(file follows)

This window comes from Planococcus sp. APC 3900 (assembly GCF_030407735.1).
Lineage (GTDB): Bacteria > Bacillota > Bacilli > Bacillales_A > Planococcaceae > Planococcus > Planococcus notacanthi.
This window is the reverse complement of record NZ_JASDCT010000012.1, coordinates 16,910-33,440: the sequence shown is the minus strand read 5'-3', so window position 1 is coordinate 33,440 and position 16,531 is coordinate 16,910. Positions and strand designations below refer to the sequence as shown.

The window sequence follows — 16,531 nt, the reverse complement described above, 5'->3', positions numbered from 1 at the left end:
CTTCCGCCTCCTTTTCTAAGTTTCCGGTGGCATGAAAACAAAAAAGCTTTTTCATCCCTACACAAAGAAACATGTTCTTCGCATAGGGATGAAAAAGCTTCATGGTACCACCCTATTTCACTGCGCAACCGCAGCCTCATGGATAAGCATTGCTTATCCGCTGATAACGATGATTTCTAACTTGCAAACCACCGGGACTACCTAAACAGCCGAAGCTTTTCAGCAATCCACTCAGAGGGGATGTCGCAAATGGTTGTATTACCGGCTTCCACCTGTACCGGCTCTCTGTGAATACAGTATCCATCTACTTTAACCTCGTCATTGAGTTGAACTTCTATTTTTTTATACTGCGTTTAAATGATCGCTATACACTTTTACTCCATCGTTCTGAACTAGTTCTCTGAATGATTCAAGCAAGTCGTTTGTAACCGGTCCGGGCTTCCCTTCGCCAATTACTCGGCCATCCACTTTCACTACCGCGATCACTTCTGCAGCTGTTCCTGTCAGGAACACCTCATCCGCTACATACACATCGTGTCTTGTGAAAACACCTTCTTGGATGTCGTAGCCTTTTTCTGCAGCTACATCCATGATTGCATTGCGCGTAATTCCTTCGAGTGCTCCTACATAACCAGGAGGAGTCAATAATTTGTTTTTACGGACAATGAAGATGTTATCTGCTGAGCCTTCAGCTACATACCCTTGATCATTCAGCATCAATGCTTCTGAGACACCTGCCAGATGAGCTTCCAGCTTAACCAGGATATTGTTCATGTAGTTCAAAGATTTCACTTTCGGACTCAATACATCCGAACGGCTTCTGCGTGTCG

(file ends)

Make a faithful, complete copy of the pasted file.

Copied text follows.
This window comes from Planococcus sp. APC 3900 (assembly GCF_030407735.1).
Lineage (GTDB): Bacteria > Bacillota > Bacilli > Bacillales_A > Planococcaceae > Planococcus > Planococcus notacanthi.
This window is the reverse complement of record NZ_JASDCT010000012.1, coordinates 16,910-33,440: the sequence shown is the minus strand read 5'-3', so window position 1 is coordinate 33,440 and position 16,531 is coordinate 16,910. Positions and strand designations below refer to the sequence as shown.

The window sequence follows — 16,531 nt, the reverse complement described above, 5'->3', positions numbered from 1 at the left end:
CTTCCGCCTCCTTTTCTAAGTTTCCGGTGGCATGAAAACAAAAAAGCTTTTTCATCCCTACACAAAGAAACATGTTCTTCGCATAGGGATGAAAAAGCTTCATGGTACCACCCTATTTCACTGCGCAACCGCAGCCTCATGGATAAGCATTGCTTATCCGCTGATAACGATGATTTCTAACTTGCAAACCACCGGGACTACCTAAACAGCCGAAGCTTTTCAGCAATCCACTCAGAGGGGATGTCGCAAATGGTTGTATTACCGGCTTCCACCTGTACCGGCTCTCTGTGAATACAGTATCCATCTACTTTAACCTCGTCATTGAGTTGAACTTCTATTTTTTTATACTGCGTTTAAATGATCGCTATACACTTTTACTCCATCGTTCTGAACTAGTTCTCTGAATGATTCAAGCAAGTCGTTTGTAACCGGTCCGGGCTTCCCTTCGCCAATTACTCGGCCATCCACTTTCACTACCGCGATCACTTCTGCAGCTGTTCCTGTCAGGAACACCTCATCCGCTACATACACATCGTGTCTTGTGAAAACACCTTCTTGGATGTCGTAGCCTTTTTCTGCAGCTACATCCATGATTGCATTGCGCGTAATTCCTTCGAGTGCTCCTACATAACCAGGAGGAGTCAATAATTTGTTTTTACGGACAATGAAGATGTTATCTGCTGAGCCTTCAGCTACATACCCTTGATCATTCAGCATCAATGCTTCTGAGACACCTGCCAGATGAGCTTCCAGCTTAACCAGGATATTGTTCATGTAGTTCAAAGATTTCACTTTCGGACTCAATACATCCGAACGGCTTCTGCGTGTCG